Did Adria Richards deserve to be fired? Almost certainly not. We know more about her case than we do about the guy who told the joke. We know that her company fired her over this specific incident, because in their announcement of her firing, they told us the reason. They didn’t cite any past behavior – they just specifically cited this incident and its aftermath as the reason for firing her. It’s possible that there’s a history here that we don’t know about, that she’d soured relations with customers of her company in incidents other than this, and that this was a last straw. But it doesn’t seem likely, based on the facts that we’re aware of.

Did either of them deserve to be threatened? Absolutely not.

129 thoughts on “A White Boy's Observations of Sexism and the Adria Richards Fiasco

  1. mozibur ullah

    I know exactly what you mean. I’m Bangladeshi. I went to a party with a bunch of other Bangladeshis and a white guy who had a phD in Anthropology from Oxford. Only after conversing with him and having other people listen in to the conversation (they couldn’t partake) could they take me seriously as reasonably bright. Which annoyed me. They ought to be able to judge for themselves. But most people do not. They use the association of an institution. Either you went to this or that university. Or you’ve invented this or that thing. Or you work for this or that highly visible company. Or you belong to the institution of ‘white middle-class society’. Its the measure of all things. You’re lucky!

  2. Dale Sheldon-Hess

    My wife is an engineer, and I went through the same revelations while getting to know her.

    And I thought the same thing, reading the comments about Richards. Each commenter said “Well, she should have just…” but every single path suggested, all lead to her being “wrong” in some way. There was no good response for her. So if we are going to assign blame to anyone, it has to be on whoever put her in that situation.

  3. manuelmoeg

    I fell for the party line of “This should have been handled privately – Richards was bullying the jokester from a position of power by her number of followers.”

    But then I finally realized that I never signed up for a kind of “barely-there-feminism” where only unequivocally sympathetic and perfectly inoffensive women get to avoid horrific abuse. Why do women have to walk a tightrope to avoid horrific abuse? Nobody else at PyCon received that kind of horrific abuse… Was Richards discovered, by a scientific process, to be the absolute worst human being attending PyCon? No.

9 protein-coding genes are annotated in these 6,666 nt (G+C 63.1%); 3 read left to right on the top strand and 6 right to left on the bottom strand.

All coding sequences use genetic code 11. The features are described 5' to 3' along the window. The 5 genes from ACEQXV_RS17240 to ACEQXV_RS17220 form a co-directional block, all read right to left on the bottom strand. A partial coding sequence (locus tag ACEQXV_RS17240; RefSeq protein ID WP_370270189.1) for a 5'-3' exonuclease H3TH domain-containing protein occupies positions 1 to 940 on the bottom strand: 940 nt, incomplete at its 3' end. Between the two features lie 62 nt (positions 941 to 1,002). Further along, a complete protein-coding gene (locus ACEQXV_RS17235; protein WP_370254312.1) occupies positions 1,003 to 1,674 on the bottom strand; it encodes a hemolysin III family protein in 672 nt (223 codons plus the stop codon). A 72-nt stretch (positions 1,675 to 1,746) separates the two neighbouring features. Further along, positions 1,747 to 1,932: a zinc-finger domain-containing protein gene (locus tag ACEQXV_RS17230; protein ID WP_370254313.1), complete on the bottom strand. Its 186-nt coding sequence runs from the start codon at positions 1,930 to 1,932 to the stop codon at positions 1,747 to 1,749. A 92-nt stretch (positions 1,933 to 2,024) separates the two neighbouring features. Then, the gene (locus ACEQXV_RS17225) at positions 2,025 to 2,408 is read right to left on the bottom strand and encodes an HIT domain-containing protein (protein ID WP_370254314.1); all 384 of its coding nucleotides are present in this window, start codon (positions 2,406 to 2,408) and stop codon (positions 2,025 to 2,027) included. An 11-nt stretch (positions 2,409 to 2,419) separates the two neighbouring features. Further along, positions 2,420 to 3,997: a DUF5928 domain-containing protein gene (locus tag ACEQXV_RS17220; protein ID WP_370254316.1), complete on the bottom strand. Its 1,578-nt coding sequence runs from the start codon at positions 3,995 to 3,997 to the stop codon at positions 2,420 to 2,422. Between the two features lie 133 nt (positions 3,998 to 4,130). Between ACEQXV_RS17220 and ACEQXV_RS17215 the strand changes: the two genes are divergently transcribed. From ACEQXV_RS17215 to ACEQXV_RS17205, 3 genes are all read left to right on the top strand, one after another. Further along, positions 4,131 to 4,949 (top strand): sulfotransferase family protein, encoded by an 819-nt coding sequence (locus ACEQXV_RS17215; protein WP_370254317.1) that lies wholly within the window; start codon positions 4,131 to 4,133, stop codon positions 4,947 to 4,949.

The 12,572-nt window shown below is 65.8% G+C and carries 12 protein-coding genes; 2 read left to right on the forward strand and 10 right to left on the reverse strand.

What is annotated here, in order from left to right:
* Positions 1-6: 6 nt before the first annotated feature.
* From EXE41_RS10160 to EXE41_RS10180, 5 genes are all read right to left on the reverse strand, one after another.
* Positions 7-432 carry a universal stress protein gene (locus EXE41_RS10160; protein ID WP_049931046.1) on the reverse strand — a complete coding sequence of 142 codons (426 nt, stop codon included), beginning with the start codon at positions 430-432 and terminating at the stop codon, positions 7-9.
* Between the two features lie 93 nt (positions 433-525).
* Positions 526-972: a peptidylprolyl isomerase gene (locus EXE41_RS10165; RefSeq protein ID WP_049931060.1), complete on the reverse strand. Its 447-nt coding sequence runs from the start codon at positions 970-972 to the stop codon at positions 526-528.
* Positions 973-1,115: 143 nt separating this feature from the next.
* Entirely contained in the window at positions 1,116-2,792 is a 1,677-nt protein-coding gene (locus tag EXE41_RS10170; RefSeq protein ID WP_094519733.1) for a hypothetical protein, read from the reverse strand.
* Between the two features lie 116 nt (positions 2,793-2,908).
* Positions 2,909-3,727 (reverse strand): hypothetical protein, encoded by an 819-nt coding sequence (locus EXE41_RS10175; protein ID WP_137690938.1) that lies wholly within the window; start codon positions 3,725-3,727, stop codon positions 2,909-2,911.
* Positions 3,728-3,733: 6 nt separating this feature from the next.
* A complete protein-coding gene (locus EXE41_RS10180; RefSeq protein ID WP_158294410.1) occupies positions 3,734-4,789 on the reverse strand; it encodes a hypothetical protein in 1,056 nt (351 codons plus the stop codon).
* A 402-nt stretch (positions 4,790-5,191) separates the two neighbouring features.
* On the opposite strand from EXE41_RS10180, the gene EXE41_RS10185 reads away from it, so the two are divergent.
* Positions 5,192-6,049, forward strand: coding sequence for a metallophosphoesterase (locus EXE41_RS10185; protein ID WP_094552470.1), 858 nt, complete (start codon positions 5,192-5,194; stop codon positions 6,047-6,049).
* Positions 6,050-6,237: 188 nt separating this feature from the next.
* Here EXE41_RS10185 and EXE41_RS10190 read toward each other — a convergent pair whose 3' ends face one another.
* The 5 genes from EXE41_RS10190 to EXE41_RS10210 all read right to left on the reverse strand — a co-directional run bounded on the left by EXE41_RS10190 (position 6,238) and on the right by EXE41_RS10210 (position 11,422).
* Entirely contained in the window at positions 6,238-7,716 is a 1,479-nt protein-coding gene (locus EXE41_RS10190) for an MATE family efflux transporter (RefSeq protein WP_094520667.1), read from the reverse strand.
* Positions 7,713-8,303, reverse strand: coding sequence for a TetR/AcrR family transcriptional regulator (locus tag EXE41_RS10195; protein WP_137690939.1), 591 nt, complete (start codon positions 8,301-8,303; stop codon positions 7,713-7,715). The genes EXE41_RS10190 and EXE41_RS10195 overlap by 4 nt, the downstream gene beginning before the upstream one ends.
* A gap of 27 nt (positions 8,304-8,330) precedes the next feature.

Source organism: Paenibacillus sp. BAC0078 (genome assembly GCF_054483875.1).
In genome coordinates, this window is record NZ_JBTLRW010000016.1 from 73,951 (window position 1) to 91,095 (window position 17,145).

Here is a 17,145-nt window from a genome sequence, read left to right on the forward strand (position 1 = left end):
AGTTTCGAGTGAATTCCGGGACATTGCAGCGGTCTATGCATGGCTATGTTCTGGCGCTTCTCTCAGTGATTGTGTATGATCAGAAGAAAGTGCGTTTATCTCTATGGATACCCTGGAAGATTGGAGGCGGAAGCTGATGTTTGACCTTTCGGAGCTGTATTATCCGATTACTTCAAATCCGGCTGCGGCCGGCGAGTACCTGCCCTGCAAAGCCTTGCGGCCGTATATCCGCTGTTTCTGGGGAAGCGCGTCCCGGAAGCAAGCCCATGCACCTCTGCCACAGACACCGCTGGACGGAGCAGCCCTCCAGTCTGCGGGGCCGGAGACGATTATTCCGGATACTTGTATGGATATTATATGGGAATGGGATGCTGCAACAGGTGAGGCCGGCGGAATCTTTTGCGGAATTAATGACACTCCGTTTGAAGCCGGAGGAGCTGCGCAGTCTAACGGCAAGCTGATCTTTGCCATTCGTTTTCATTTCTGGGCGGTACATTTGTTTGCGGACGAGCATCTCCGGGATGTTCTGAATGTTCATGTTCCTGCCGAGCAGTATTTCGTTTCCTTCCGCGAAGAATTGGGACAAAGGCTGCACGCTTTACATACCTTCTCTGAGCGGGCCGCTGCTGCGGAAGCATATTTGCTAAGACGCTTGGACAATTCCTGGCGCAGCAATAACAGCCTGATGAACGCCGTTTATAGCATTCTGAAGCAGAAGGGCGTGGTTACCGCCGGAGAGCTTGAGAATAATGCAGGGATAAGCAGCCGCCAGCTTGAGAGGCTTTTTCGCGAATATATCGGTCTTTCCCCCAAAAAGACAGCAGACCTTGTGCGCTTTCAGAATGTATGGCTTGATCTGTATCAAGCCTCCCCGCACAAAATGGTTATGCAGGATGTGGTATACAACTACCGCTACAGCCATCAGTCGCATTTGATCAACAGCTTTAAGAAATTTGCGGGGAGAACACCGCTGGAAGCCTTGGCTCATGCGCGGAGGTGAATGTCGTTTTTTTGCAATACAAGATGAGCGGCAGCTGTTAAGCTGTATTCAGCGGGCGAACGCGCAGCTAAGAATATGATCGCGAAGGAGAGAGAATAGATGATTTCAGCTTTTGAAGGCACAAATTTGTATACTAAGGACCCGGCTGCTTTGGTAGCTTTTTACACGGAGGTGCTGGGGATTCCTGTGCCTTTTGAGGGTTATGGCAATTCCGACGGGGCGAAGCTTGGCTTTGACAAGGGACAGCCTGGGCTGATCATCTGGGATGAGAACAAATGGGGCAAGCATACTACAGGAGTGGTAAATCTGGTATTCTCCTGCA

Some in tech are performing the intervention of being more inclusive to women, and we are finding the results superior. Why is the baseline set by those who are explosively abusive when even the suggestion of the intervention is made? Logically, we have the right to perform the intervention of being more inclusive to women, and the right to set as the baseline at the level of those who enjoy the results of the inclusiveness intervention. The others have the whole rest of the world to inhabit when they opt-out.

    Meaningful anti-harassment policies will provide protection to those who choose to be confrontational and difficult when reporting such. It is not that big a deal – those that want to make it a big deal can vote with their feet. We can predict what kind of communities they will find themselves in.

    1. Stock

      Some important points here that keep getting overlooked in all this fiasco.

      1.) Adria was not being harassed at all, not even in the slightest. No comments were directed at her, nor were they sexist in nature (making anatomical jokes in not sexist, contrary to popular belief).

      2.) None of the remarks were sexist, or racial, or discriminatory. They were simply potty humor that was overheard. Most of the media seems to be putting the sexism and discrimination on this.

      3.) The very same paragraph of the Pycon Code of Conduct Adria used to call these guys out to report them also FORBIDS THE TAKING OF ANY PHOTOGRAPHS OF ANY MEMBERS IN THE CONFERENCE AS IT IS CONSIDERED HARASSMENT.